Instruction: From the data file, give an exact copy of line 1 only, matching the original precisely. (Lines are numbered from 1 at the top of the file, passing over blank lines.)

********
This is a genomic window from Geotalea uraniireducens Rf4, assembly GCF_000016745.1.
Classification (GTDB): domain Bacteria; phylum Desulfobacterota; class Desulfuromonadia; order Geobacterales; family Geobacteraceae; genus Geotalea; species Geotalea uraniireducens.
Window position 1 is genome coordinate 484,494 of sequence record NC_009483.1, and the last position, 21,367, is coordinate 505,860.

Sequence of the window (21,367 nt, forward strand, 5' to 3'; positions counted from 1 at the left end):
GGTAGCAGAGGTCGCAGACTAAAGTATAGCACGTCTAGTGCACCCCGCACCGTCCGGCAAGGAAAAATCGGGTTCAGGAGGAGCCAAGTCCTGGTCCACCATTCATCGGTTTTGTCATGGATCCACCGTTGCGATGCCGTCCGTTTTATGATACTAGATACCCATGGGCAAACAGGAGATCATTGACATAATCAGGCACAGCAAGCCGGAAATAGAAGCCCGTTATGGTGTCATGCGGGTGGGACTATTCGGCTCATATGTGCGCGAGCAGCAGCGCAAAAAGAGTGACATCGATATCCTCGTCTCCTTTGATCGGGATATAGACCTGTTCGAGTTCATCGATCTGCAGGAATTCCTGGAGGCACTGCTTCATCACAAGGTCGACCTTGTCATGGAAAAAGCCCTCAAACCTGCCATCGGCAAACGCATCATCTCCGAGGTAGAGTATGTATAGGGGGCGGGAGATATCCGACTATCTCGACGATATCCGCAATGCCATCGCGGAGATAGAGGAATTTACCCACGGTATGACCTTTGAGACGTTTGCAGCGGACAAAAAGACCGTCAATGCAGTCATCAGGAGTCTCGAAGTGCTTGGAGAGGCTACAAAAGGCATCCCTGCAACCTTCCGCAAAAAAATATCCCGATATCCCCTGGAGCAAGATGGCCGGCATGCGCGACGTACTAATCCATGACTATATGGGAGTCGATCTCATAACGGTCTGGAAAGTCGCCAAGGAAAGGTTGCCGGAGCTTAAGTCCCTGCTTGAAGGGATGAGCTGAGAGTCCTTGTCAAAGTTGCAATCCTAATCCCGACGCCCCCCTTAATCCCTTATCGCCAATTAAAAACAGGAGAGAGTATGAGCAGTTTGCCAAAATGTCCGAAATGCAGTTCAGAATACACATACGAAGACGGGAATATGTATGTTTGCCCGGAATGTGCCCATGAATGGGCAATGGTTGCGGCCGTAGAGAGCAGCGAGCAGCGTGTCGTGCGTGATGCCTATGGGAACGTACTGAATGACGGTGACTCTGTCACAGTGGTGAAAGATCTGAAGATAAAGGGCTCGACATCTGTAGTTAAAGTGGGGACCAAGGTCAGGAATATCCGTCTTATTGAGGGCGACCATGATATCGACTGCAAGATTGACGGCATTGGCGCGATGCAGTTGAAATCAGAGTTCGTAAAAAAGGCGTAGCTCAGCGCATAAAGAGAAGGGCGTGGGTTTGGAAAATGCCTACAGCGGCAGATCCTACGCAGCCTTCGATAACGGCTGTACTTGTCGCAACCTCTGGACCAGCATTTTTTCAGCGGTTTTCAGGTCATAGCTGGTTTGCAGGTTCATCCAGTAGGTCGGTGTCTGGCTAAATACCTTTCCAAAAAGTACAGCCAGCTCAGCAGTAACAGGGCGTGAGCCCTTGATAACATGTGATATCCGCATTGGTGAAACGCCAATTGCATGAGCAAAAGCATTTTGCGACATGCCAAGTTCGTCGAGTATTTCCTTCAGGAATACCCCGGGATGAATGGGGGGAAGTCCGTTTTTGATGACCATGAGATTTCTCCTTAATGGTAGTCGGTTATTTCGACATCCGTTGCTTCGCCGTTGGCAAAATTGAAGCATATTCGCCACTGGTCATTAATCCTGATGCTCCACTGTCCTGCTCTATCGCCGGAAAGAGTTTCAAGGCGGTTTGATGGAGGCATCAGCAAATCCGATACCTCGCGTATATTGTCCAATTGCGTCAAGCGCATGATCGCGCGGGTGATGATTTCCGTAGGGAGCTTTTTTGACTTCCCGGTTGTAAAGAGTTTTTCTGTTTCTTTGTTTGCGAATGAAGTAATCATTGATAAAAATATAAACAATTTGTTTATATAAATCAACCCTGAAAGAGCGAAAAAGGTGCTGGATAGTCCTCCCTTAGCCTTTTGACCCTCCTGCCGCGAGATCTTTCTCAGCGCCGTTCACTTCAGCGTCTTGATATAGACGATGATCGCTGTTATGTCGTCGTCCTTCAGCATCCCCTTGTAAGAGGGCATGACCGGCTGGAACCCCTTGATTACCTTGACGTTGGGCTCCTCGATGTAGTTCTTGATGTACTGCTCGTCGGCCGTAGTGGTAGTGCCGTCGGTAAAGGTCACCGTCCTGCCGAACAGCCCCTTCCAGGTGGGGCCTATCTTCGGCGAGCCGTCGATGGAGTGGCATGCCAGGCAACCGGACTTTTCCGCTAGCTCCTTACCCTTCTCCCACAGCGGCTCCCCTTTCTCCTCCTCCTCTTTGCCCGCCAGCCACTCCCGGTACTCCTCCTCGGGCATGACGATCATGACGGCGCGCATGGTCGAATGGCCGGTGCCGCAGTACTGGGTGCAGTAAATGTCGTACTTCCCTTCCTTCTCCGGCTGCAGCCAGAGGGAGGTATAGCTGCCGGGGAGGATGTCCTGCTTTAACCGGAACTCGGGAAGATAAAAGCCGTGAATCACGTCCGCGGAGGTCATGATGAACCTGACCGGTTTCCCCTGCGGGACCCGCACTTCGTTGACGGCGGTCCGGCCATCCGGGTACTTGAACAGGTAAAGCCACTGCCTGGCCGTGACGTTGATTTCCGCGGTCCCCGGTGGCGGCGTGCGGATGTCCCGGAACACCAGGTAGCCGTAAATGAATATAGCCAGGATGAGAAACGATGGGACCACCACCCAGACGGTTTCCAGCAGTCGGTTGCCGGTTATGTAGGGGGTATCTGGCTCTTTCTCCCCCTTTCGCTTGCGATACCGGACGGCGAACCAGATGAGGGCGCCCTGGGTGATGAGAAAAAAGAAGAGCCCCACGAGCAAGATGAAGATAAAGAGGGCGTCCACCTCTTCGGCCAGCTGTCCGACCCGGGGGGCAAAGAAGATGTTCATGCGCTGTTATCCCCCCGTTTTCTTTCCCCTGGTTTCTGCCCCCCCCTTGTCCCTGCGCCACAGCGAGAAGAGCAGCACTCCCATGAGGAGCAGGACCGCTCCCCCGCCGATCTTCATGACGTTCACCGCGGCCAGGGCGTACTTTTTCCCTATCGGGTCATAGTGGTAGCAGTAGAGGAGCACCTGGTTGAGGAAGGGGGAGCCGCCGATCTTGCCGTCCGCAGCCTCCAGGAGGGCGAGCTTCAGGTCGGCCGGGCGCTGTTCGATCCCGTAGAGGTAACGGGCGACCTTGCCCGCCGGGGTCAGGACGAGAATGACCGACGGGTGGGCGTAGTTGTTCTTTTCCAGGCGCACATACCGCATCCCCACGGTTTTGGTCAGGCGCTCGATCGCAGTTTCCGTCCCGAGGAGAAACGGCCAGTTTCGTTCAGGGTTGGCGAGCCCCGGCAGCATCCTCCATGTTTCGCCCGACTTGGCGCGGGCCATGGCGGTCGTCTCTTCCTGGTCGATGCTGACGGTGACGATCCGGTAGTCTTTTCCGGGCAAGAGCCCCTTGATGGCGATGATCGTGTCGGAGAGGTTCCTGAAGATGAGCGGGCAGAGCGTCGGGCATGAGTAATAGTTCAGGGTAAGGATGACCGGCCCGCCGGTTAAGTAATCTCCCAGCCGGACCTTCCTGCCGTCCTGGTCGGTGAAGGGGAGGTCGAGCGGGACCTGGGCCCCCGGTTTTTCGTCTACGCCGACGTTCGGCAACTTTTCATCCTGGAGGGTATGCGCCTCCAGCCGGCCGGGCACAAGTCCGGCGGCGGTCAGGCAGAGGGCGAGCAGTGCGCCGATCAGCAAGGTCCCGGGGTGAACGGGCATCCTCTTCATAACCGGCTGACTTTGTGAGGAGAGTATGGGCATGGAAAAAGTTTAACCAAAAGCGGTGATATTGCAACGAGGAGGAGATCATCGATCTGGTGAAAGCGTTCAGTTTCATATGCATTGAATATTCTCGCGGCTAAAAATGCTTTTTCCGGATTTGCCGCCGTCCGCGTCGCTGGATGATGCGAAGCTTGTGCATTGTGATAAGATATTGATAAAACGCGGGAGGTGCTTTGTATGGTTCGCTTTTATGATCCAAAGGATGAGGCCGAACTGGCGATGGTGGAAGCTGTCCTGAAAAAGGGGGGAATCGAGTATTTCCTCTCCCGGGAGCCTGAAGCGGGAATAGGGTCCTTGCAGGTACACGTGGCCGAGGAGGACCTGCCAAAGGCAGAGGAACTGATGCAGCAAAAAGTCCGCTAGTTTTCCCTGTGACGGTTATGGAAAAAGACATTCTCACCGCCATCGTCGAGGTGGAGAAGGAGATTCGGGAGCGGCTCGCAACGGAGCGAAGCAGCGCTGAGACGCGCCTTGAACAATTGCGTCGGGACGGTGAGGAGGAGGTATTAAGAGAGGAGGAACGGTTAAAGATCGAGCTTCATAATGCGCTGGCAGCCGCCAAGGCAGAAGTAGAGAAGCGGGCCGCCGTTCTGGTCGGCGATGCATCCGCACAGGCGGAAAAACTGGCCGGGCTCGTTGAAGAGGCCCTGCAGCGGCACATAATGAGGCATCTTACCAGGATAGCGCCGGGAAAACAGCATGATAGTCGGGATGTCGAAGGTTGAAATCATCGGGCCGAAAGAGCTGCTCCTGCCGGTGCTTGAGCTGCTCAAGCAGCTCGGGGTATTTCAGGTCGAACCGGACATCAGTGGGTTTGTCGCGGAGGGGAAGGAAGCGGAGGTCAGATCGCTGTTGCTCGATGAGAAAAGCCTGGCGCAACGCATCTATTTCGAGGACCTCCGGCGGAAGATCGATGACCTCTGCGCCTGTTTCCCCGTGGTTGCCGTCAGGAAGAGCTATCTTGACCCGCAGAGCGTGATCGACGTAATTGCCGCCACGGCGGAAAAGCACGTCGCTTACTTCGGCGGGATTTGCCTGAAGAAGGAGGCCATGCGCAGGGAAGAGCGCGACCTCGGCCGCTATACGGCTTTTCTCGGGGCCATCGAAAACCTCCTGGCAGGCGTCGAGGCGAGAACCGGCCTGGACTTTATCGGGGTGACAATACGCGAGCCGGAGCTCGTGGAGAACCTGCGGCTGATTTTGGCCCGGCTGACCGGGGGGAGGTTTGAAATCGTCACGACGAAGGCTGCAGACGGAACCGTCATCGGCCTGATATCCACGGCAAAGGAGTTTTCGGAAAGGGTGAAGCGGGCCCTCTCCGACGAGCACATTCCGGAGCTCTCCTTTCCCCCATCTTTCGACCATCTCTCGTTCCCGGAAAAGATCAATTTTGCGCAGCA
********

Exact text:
This is a genomic window from Geotalea uraniireducens Rf4, assembly GCF_000016745.1.